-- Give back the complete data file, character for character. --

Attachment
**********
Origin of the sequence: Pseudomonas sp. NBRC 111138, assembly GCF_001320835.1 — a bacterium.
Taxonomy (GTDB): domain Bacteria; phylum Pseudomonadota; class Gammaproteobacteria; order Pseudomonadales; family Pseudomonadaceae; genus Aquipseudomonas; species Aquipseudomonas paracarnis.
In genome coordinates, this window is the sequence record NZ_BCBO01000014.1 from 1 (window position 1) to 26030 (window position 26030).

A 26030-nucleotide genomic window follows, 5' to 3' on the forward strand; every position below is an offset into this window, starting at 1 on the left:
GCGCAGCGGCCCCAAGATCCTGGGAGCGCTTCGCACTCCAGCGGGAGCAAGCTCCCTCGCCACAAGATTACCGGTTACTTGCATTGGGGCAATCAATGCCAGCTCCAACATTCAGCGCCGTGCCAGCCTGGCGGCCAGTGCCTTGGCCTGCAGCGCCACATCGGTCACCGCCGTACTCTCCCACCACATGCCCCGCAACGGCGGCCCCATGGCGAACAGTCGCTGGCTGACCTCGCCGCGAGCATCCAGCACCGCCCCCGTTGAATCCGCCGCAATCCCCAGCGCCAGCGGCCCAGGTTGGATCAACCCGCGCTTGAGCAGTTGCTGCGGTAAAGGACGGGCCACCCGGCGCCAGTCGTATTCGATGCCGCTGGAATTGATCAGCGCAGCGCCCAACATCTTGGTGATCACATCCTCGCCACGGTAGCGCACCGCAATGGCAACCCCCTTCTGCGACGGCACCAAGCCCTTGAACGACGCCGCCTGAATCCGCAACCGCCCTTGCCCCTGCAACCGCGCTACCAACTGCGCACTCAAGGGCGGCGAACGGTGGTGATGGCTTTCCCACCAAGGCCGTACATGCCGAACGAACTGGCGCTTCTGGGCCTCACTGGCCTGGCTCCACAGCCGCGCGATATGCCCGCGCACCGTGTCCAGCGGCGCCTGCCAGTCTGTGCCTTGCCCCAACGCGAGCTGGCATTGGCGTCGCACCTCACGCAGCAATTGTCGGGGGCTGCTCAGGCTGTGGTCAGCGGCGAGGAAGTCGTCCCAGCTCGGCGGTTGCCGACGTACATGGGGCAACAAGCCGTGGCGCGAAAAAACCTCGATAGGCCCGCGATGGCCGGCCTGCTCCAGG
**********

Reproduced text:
Origin of the sequence: Pseudomonas sp. NBRC 111138, assembly GCF_001320835.1 — a bacterium.
Taxonomy (GTDB): domain Bacteria; phylum Pseudomonadota; class Gammaproteobacteria; order Pseudomonadales; family Pseudomonadaceae; genus Aquipseudomonas; species Aquipseudomonas paracarnis.
In genome coordinates, this window is the sequence record NZ_BCBO01000014.1 from 1 (window position 1) to 26030 (window position 26030).

A 26030-nucleotide genomic window follows, 5' to 3' on the forward strand; every position below is an offset into this window, starting at 1 on the left:
GCGCAGCGGCCCCAAGATCCTGGGAGCGCTTCGCACTCCAGCGGGAGCAAGCTCCCTCGCCACAAGATTACCGGTTACTTGCATTGGGGCAATCAATGCCAGCTCCAACATTCAGCGCCGTGCCAGCCTGGCGGCCAGTGCCTTGGCCTGCAGCGCCACATCGGTCACCGCCGTACTCTCCCACCACATGCCCCGCAACGGCGGCCCCATGGCGAACAGTCGCTGGCTGACCTCGCCGCGAGCATCCAGCACCGCCCCCGTTGAATCCGCCGCAATCCCCAGCGCCAGCGGCCCAGGTTGGATCAACCCGCGCTTGAGCAGTTGCTGCGGTAAAGGACGGGCCACCCGGCGCCAGTCGTATTCGATGCCGCTGGAATTGATCAGCGCAGCGCCCAACATCTTGGTGATCACATCCTCGCCACGGTAGCGCACCGCAATGGCAACCCCCTTCTGCGACGGCACCAAGCCCTTGAACGACGCCGCCTGAATCCGCAACCGCCCTTGCCCCTGCAACCGCGCTACCAACTGCGCACTCAAGGGCGGCGAACGGTGGTGATGGCTTTCCCACCAAGGCCGTACATGCCGAACGAACTGGCGCTTCTGGGCCTCACTGGCCTGGCTCCACAGCCGCGCGATATGCCCGCGCACCGTGTCCAGCGGCGCCTGCCAGTCTGTGCCTTGCCCCAACGCGAGCTGGCATTGGCGTCGCACCTCACGCAGCAATTGTCGGGGGCTGCTCAGGCTGTGGTCAGCGGCGAGGAAGTCGTCCCAGCTCGGCGGTTGCCGACGTACATGGGGCAACAAGCCGTGGCGCGAAAAAACCTCGATAGGCCCGCGATGGCCGGCCTGCTCCAGG